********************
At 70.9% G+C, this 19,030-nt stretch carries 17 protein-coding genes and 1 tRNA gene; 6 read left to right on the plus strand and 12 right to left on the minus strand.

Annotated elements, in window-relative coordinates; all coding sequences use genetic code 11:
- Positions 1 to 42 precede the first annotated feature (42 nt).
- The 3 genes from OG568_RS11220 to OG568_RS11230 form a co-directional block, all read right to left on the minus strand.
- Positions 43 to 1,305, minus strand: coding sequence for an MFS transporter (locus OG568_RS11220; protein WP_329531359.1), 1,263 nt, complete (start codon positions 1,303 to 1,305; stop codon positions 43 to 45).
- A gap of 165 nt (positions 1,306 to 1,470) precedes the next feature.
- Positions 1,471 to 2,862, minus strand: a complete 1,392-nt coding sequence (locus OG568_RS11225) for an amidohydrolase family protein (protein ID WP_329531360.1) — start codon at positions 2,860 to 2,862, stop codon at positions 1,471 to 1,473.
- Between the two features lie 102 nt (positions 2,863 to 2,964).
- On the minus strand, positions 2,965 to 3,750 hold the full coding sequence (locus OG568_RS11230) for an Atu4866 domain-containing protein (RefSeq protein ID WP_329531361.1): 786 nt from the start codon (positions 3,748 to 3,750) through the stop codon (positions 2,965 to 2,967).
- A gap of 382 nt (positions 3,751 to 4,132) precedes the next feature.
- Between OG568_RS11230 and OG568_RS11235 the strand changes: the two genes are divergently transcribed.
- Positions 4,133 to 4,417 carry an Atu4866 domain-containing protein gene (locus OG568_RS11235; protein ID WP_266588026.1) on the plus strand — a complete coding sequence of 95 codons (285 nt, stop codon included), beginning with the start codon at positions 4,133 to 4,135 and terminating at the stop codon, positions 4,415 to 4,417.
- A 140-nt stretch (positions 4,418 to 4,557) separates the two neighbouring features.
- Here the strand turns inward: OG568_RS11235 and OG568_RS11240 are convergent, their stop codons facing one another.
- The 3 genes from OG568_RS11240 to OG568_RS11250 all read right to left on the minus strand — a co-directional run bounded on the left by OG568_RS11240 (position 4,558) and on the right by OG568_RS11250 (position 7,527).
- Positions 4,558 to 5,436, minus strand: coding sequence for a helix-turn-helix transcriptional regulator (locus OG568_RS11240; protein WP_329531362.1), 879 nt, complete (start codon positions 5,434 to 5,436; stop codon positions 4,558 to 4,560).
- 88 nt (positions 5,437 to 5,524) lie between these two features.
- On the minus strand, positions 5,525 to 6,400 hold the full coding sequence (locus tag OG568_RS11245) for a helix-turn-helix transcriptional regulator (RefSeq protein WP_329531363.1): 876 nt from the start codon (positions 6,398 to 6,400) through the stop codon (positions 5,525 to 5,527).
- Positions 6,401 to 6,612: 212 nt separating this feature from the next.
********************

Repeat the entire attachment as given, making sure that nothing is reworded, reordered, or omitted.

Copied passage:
At 70.9% G+C, this 19,030-nt stretch carries 17 protein-coding genes and 1 tRNA gene; 6 read left to right on the plus strand and 12 right to left on the minus strand.

Annotated elements, in window-relative coordinates; all coding sequences use genetic code 11:
- Positions 1 to 42 precede the first annotated feature (42 nt).
- The 3 genes from OG568_RS11220 to OG568_RS11230 form a co-directional block, all read right to left on the minus strand.
- Positions 43 to 1,305, minus strand: coding sequence for an MFS transporter (locus OG568_RS11220; protein WP_329531359.1), 1,263 nt, complete (start codon positions 1,303 to 1,305; stop codon positions 43 to 45).
- A gap of 165 nt (positions 1,306 to 1,470) precedes the next feature.
- Positions 1,471 to 2,862, minus strand: a complete 1,392-nt coding sequence (locus OG568_RS11225) for an amidohydrolase family protein (protein ID WP_329531360.1) — start codon at positions 2,860 to 2,862, stop codon at positions 1,471 to 1,473.
- Between the two features lie 102 nt (positions 2,863 to 2,964).
- On the minus strand, positions 2,965 to 3,750 hold the full coding sequence (locus OG568_RS11230) for an Atu4866 domain-containing protein (RefSeq protein ID WP_329531361.1): 786 nt from the start codon (positions 3,748 to 3,750) through the stop codon (positions 2,965 to 2,967).
- A gap of 382 nt (positions 3,751 to 4,132) precedes the next feature.
- Between OG568_RS11230 and OG568_RS11235 the strand changes: the two genes are divergently transcribed.
- Positions 4,133 to 4,417 carry an Atu4866 domain-containing protein gene (locus OG568_RS11235; protein ID WP_266588026.1) on the plus strand — a complete coding sequence of 95 codons (285 nt, stop codon included), beginning with the start codon at positions 4,133 to 4,135 and terminating at the stop codon, positions 4,415 to 4,417.
- A 140-nt stretch (positions 4,418 to 4,557) separates the two neighbouring features.
- Here the strand turns inward: OG568_RS11235 and OG568_RS11240 are convergent, their stop codons facing one another.
- The 3 genes from OG568_RS11240 to OG568_RS11250 all read right to left on the minus strand — a co-directional run bounded on the left by OG568_RS11240 (position 4,558) and on the right by OG568_RS11250 (position 7,527).
- Positions 4,558 to 5,436, minus strand: coding sequence for a helix-turn-helix transcriptional regulator (locus OG568_RS11240; protein WP_329531362.1), 879 nt, complete (start codon positions 5,434 to 5,436; stop codon positions 4,558 to 4,560).
- 88 nt (positions 5,437 to 5,524) lie between these two features.
- On the minus strand, positions 5,525 to 6,400 hold the full coding sequence (locus tag OG568_RS11245) for a helix-turn-helix transcriptional regulator (RefSeq protein WP_329531363.1): 876 nt from the start codon (positions 6,398 to 6,400) through the stop codon (positions 5,525 to 5,527).
- Positions 6,401 to 6,612: 212 nt separating this feature from the next.